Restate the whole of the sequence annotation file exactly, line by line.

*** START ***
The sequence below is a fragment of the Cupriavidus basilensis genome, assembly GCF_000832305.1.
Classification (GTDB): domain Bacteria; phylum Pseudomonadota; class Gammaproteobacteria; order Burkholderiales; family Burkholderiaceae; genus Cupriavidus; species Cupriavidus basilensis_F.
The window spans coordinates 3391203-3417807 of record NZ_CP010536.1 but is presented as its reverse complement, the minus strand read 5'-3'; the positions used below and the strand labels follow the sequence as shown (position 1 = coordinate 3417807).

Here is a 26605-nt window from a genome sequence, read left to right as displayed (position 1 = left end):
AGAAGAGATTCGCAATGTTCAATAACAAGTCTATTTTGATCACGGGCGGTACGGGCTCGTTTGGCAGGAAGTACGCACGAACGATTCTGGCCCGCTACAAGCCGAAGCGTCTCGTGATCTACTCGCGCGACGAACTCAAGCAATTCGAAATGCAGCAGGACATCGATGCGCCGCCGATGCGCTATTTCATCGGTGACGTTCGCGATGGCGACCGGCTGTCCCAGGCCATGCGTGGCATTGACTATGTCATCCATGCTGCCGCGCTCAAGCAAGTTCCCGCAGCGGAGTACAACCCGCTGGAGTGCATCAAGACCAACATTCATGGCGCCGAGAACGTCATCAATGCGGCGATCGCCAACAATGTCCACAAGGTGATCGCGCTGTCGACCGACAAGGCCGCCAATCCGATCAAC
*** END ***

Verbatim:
The sequence below is a fragment of the Cupriavidus basilensis genome, assembly GCF_000832305.1.
Classification (GTDB): domain Bacteria; phylum Pseudomonadota; class Gammaproteobacteria; order Burkholderiales; family Burkholderiaceae; genus Cupriavidus; species Cupriavidus basilensis_F.
The window spans coordinates 3391203-3417807 of record NZ_CP010536.1 but is presented as its reverse complement, the minus strand read 5'-3'; the positions used below and the strand labels follow the sequence as shown (position 1 = coordinate 3417807).

Here is a 26605-nt window from a genome sequence, read left to right as displayed (position 1 = left end):
AGAAGAGATTCGCAATGTTCAATAACAAGTCTATTTTGATCACGGGCGGTACGGGCTCGTTTGGCAGGAAGTACGCACGAACGATTCTGGCCCGCTACAAGCCGAAGCGTCTCGTGATCTACTCGCGCGACGAACTCAAGCAATTCGAAATGCAGCAGGACATCGATGCGCCGCCGATGCGCTATTTCATCGGTGACGTTCGCGATGGCGACCGGCTGTCCCAGGCCATGCGTGGCATTGACTATGTCATCCATGCTGCCGCGCTCAAGCAAGTTCCCGCAGCGGAGTACAACCCGCTGGAGTGCATCAAGACCAACATTCATGGCGCCGAGAACGTCATCAATGCGGCGATCGCCAACAATGTCCACAAGGTGATCGCGCTGTCGACCGACAAGGCCGCCAATCCGATCAAC